Lets examine the reasons for this model's success. Firstly, the planing tail hull
has a resistance, particularly at the hump Fig. 3) so that the model commenced planing
on the step promptly. Secondly as originally designed, the model had a moderate loading
of 4 oz. per inch of beam and wing loading of 7.75. oz. per square foot of wing area.
Thirdly, the planing surfaces were flat except near the bow, which, in to planing efficiently,
simplified construction considerably compared with a Vee bottom. Fourthly, the planing
tail hull is stable during the take-off run and does not porpoise. Resistance beyond
the hump is low and this hull very fortunately planes at a "free to trim" angle which
is very close to its angle of "best trim" and further offers considerable resistance
to any change from its "free to trim" angle (Fig. 3).
It was during these overload tests that the importance of the wing and tail angular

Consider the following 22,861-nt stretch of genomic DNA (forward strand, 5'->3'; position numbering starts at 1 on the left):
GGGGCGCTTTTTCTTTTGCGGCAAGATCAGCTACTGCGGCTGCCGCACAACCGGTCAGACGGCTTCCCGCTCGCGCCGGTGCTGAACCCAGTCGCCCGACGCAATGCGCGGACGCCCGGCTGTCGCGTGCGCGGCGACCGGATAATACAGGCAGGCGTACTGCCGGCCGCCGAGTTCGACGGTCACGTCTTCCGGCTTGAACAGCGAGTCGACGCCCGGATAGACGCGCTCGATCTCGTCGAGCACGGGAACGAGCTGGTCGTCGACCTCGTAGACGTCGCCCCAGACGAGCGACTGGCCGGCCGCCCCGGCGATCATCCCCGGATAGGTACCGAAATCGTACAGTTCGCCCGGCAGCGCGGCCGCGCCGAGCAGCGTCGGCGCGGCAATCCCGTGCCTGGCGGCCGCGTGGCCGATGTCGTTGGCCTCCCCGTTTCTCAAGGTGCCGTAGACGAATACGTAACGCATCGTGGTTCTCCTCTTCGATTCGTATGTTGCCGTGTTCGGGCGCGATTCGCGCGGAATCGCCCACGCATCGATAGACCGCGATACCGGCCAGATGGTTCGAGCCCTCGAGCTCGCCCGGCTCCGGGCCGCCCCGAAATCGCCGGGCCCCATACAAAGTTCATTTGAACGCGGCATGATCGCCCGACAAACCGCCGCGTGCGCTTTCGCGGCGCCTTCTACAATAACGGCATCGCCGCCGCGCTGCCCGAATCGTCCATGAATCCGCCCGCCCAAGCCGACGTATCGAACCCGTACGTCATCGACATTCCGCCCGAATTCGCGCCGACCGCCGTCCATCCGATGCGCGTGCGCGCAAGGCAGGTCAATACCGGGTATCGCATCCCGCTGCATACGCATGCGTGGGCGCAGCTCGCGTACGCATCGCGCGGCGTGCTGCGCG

relationship to the hull was realized. As first designed, the model's forebody bottom
was 0° and the wing at 2° and while it took off successfully at 17 oz., it had
too long a take-off run at 34 oz. and tended to plane bow-low (Fig. 4A).
the angular set-up was altered so that the forebody bottom was at 4° to the horizontal
and the wing at 0°. The tailplane was adjusted accordingly to -2°. Thus, when
aerodynamic forces came into play, the hull rode with its bow higher, closer to the best
trim angle. The results were immediately apparent: take-off run was greatly reduced and
since this trim resulted in the hull being slightly bow-high in flight, landings were
smoother (Fig. 4B).
Specializing in flying boats for many years is C. D. Bowden of England,
who designed this "small" 5 ft. 6 in. job to be flown by radio control.
Summarizing: no aerodynamic forces should be permitted to oppose the natural tendency
of the planing tail hull to plane at the higher trim angles with low resistance, both
at the hump and beyond. Rather, they should accentuate this tendency.